Here’s a very helpful part I of an article on how to get published in theology by the excellent Katya Covrett, Executive Editor at Zondervan (picture above). This is good, wise advice from someone who deals with lots of book proposals, and it’s worth careful attention if you would like to publish your work. It’s a follow-up to an earlier, very good article on why there are so few published female biblical scholars here. I recommend both articles highly.
My good friend Will Ross, a Cambridge PhD student working on the Septuagint, has provided a ‘first thoughts’ review of Takamitsu Muraoka’s new grammar of Septuagint Greek, A Syntax of Septuagint Greek (Leuven: Peeters, 2016). Muraoka is a master of Greek, especially on the LXX, and has already provided us with a superb lexicon (see Will’s video introduction) and Hebrew-Greek index of the LXX, both of which must be considered the ‘state of the art’. Here’s the ‘blurb’ on the book: This is the first ever comprehensive Continue reading →
In addition to writing to the Church Times about the shocking sentence in a review of Anthony Thiselton’s Systematic Theology, I wrote to the author of the review, the Revd Dr Edward Dowler. He’s expressed willingness for me to share his response publicly, and I’m pleased to do so, particularly given that he clarifies below that he had not intended his sentence to be understood as critical of evangelicals as unlearned and unbalanced. I think from our correspondence that he now recognises that his wording was Continue reading →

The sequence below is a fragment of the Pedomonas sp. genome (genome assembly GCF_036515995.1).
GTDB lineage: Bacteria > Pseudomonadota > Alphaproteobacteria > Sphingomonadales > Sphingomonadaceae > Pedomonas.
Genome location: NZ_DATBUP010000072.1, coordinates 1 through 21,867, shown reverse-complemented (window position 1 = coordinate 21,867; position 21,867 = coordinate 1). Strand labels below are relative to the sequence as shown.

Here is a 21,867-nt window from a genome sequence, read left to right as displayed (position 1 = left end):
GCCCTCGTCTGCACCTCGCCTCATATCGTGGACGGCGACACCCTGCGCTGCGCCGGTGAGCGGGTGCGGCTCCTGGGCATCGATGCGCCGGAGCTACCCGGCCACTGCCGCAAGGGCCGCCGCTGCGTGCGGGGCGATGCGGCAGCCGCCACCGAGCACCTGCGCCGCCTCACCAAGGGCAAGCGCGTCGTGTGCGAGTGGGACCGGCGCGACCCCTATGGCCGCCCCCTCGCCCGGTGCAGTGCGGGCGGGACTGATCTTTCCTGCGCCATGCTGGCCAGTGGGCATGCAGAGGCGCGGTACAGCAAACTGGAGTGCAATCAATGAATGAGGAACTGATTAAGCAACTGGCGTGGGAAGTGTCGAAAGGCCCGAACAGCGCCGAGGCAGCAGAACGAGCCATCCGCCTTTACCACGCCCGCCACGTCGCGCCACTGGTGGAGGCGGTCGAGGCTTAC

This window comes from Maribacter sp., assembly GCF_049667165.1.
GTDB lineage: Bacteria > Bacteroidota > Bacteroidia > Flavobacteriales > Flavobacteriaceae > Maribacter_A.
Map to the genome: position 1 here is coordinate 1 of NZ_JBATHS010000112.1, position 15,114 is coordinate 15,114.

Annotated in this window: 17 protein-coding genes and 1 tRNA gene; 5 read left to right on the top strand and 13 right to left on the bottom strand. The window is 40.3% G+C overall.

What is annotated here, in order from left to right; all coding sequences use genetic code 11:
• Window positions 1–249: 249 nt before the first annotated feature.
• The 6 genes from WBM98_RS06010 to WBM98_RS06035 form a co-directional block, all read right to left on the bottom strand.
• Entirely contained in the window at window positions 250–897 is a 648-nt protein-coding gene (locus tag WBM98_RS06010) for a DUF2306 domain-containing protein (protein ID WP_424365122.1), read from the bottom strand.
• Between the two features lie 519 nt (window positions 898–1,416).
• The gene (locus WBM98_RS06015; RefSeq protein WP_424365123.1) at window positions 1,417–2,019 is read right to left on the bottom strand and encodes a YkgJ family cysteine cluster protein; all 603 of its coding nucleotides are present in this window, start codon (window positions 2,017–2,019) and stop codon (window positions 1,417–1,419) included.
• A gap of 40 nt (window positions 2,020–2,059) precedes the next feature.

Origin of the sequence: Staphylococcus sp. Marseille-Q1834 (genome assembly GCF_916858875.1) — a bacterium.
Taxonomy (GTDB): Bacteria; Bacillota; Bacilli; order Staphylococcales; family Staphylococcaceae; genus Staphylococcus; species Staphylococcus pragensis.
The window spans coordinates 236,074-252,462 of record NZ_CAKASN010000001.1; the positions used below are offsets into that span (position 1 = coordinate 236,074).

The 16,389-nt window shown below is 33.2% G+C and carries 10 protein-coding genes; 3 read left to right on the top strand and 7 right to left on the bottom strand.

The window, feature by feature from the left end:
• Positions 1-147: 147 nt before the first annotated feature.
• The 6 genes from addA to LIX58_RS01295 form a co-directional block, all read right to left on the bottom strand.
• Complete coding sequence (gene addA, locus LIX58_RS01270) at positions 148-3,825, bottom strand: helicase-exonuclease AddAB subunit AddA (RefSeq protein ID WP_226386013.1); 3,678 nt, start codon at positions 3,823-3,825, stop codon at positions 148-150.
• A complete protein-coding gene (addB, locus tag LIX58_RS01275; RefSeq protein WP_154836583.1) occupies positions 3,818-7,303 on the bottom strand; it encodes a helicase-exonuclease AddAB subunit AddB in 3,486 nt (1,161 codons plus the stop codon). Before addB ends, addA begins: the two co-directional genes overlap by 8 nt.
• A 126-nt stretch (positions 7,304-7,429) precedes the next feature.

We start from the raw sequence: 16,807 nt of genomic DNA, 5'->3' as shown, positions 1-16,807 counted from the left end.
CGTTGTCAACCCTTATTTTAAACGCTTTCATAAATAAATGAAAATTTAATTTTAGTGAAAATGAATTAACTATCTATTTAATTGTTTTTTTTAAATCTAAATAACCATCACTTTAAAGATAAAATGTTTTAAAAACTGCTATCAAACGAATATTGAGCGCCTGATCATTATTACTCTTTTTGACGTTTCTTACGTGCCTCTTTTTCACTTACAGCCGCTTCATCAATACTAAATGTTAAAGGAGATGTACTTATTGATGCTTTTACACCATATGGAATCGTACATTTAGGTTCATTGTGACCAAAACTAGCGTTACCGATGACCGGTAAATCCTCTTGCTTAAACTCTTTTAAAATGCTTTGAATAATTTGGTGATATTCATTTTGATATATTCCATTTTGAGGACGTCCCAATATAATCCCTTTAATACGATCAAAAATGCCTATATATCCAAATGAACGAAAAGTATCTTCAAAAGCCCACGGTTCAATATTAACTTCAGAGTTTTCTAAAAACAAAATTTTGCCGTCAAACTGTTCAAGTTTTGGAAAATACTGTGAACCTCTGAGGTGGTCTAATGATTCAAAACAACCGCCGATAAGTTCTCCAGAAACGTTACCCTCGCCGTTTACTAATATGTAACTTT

I was delighted yesterday to read a good medium-length review of John Barclay’s excellent Paul and the Gift (Grand Rapids: Eerdmans, 2016) by Susan Eastman of Duke University (who is no mean Paul scholar herself). I’m greatly enjoying reading through and discussing this book with our NT research reading group in our Centre for the Social-Scientific Study of the Bible at St Mary’s University, Twickenham (of which, more anon, I think). This is a vital book in Pauline studies which everyone in the field will want to Continue reading →
My friend Nijay Gupta (above, centre) continues to interview NT scholars on how they do their research and shares the results on his blog. There are some interesting patterns starting to emerge, and some very helpful ideas from the contributors. The latest are from David Horrell (who is writing the ICC in 1 Peter, so I’m particularly interested, as a fellow-commentator) and Helen Bond (a brilliant NT historian). Keep up the good work, Nijay!